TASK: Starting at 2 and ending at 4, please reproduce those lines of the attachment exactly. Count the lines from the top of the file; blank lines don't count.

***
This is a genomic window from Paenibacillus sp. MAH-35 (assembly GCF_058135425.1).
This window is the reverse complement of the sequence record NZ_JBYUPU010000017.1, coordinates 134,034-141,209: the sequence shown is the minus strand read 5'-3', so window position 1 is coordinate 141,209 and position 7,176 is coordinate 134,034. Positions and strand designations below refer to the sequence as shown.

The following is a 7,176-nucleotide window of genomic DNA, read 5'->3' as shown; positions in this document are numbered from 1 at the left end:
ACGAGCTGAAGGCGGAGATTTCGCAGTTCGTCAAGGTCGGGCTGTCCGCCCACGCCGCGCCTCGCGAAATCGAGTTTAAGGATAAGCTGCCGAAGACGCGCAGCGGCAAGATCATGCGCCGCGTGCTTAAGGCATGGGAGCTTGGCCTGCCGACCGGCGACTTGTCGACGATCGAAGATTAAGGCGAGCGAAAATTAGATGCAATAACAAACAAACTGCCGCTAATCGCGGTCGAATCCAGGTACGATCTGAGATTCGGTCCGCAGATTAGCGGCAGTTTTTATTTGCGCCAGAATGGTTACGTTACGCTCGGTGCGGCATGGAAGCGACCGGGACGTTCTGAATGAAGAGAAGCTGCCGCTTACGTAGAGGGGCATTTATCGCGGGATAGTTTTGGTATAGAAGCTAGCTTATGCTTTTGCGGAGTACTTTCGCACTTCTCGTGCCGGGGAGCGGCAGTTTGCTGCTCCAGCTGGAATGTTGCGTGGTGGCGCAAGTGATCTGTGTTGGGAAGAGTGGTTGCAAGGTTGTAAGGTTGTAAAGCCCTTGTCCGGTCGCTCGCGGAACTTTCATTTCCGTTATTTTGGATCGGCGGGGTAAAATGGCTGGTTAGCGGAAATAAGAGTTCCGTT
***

This window is the reverse complement of the sequence record NZ_JBYUPU010000017.1, coordinates 134,034-141,209: the sequence shown is the minus strand read 5'-3', so window position 1 is coordinate 141,209 and position 7,176 is coordinate 134,034. Positions and strand designations below refer to the sequence as shown.

The following is a 7,176-nucleotide window of genomic DNA, read 5'->3' as shown; positions in this document are numbered from 1 at the left end:
ACGAGCTGAAGGCGGAGATTTCGCAGTTCGTCAAGGTCGGGCTGTCCGCCCACGCCGCGCCTCGCGAAATCGAGTTTAAGGATAAGCTGCCGAAGACGCGCAGCGGCAAGATCATGCGCCGCGTGCTTAAGGCATGGGAGCTTGGCCTGCCGACCGGCGACTTGTCGACGATCGAAGATTAAGGCGAGCGAAAATTAGATGCAATAACAAACAAACTGCCGCTAATCGCGGTCGAATCCAGGTACGATCTGAGATTCGGTCCGCAGATTAGCGGCAGTTTTTATTTGCGCCAGAATGGTTACGTTACGCTCGGTGCGGCATGGAAGCGACCGGGACGTTCTGAATGAAGAGAAGCTGCCGCTTACGTAGAGGGGCATTTATCGCGGGATAGTTTTGGTATAGAAGCTAGCTTATGCTTTTGCGGAGTACTTTCGCACTTCTCGTGCCGGGGAGCGGCAGTTTGCTGCTCCAGCTGGAATGTTGCGTGGTGGCGCAAGTGATCTGTGTTGGGAAGAGTGGTTGCAAGGTTGTAAGGTTGTAAAGCCCTTGTCCGGTCGCTCGCGGAACTTTCATTTCCGTTATTTTGGATCGGCGGGGTAAAATGGCTGGTTAGCGGAAATAAGAGTTCCGTT